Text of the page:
On Tuesday, America's safety watchdog, the US Chemical Safety and Hazard Investigation Board, will publish its final report into the fire at BP's Texas refinery two years ago, which killed 15 workers. It is expected to detail the role that budget considerations played in causing the fire.
These findings follow an independent report earlier this year, compiled by the former US Secretary of State James Baker, which heavily criticised BP's management.
When Gordon Brown unveils his Budget this week, it will surely be his swansong as Chancellor. Economists expect it to be a largely rosy affair, with Mr Brown reporting strong economic growth above consensus expectations, while debt remains below 40 per cent of GDP - in line with the views he outlined in the pre-Budget report.
If all this happens, it will cement an uninterrupted run under his leadership of the economy in which the "golden Rule" - that public spending should remain neutral over the economic cycle - has stayed intact. Yet observers say that with public spending rising and growth expectations that may prove optimistic, it will be hard for Mr Brown's successor to keep that record going.
Against this backdrop, the City has another busy week of results, though few blue chips will be wheeling out numbers.
Top of the list is Standard Life, which will provide its first annual results since it demutualised last year. Analysts expect the life and pensions company to report strong numbers on Thursday. "On the back of its listing prospectus, there shouldn't be any shocks," said Roman Cizdyn of Oriel Securities.
One factor that will be closely watched will be lapses in contributions to pension funds. At the half year, the company said the surrendering of schemes was running at £100m, but that the rate may have accelerated.
Friends Provident's results will comprise two stories. The life and pensions group has already said growth over the year was strong, with new business increasing 31 per cent to £7.07bn compared to the year before. Dragging it down, however, is its fund management subsidiary F&C Asset Management, which has disappointed recently and suffered a major outflow of assets under management.
Bluebay Asset Management, on the other hand, is expected to report a net increase in its asset base. The fixed-income funds manager floated late last year to allow Barclays to exit and Shinsei Bank to reduce its stake. Bluebay's half-year numbers on Tuesday will be its first as a public company.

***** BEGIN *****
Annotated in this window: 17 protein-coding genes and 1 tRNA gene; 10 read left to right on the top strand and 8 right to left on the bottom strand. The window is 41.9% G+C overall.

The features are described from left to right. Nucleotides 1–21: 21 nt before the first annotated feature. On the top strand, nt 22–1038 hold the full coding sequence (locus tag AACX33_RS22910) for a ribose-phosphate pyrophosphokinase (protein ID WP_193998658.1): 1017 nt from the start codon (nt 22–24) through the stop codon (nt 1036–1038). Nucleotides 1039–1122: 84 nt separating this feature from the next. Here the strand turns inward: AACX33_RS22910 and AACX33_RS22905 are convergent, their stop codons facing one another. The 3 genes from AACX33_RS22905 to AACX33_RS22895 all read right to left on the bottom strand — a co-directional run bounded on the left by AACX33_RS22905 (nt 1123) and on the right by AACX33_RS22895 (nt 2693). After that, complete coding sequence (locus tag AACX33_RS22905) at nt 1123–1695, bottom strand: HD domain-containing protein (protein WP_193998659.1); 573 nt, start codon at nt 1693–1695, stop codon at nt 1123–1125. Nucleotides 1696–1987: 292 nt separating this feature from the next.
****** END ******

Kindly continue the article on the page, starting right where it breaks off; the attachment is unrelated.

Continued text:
On the retail front, investors are hoping Next will make good on buoyant expectations when it unveils its annual performance on Thursday. Analysts at UBS and Goldman Sachs recently increased their ratings of the company on expectations of improved same-store sales and the possibility of more share buybacks. Stockbroker Charles Stanley is less sure. Sam Hart, an analyst at the firm, said in a note that he expected the company's same-store sales to worsen. "It is probably some combination of aggressive space expansion from other retailers, a resurgent [Marks & Spencer], tired stores, a perception that the offer has become 'boring' and limited market expenditure," he said. He expects pre-tax profit to come in at £470m, ahead of the £449m the year before.
Consensus expectations for Kesa Electricals, owner of the Comet retail chain, are for £168m in annual pre-tax profits - a little better than the £143m in 2005. Of particular interest to the Square Mile, however, will be chairman David Newlands' outlook for the year ahead, which most analysts reckon will fall short relative to 2006 when the World Cup drove sales of flat-screen televisions.
For Wolseley, the seller of plumbing fixtures, the recent ructions in the US housing market have hurt. When it gives first- half numbers tomorrow, pre-tax profit is expected to have dropped. Investors will be keen for encouragement from the company but the near-term future in the US, where the setbacks in the housing and subprime mortgage markets seem to be accelerating, looks bleak.
Keith Butler-Wheelhouse, chief executive of Smiths Group, will have plenty to discuss in the company's half-year results on Wednesday. The conglomerate is in the process of reshaping itself after selling its aerospace business for $4.8bn (£2.5bn) to GE in January. Smiths Group has already pledged to give $2.1bn of the proceeds to shareholders and is expected to churn much of the rest into the medical and engineering businesses that remain.
UK RESULTS: (final) Abbot, Burren Energy, Chaucer, Concurrent Technologies, Forth Ports, Gatekeeper Systems, Staffline Recruitment, Trafficmaster, UTV; (interim) Kier, Synairgen, Wolseley
UK RESULTS: (F) Acta, Cello, Derwent London, Friends Provident, H&T, Hochschild, Intercytex, JKX Oil & Gas, Mobile Streams, Morson, Osmotech; (I) Bluebay Asset Management, Careforce, ChoiceUK, Helphire
UK RESULTS: (F) Adventis, Alkane, Autoclenz, Bond International Software, Boot (Henry) Cape, Capital & Regional, Celoxica, Huntsworth, Hutchison China Meditech, Kesa Electricals, Metalrax, Stanelco, Ted Baker, Weir; (I) Ascribe, Smiths
UK RESULTS: (F) Churchill China, Dignity, EG Solutions, Hikma Pharmaceuticals, M&C Saatchi, Next, Premier Oil, RAB Capital, Standard Life, Tikrit
UK RESULTS: (F) Charles Taylor Consulting, Limia Investment, Inspico, Johnson Service, Robinson; (I) GSHReuse content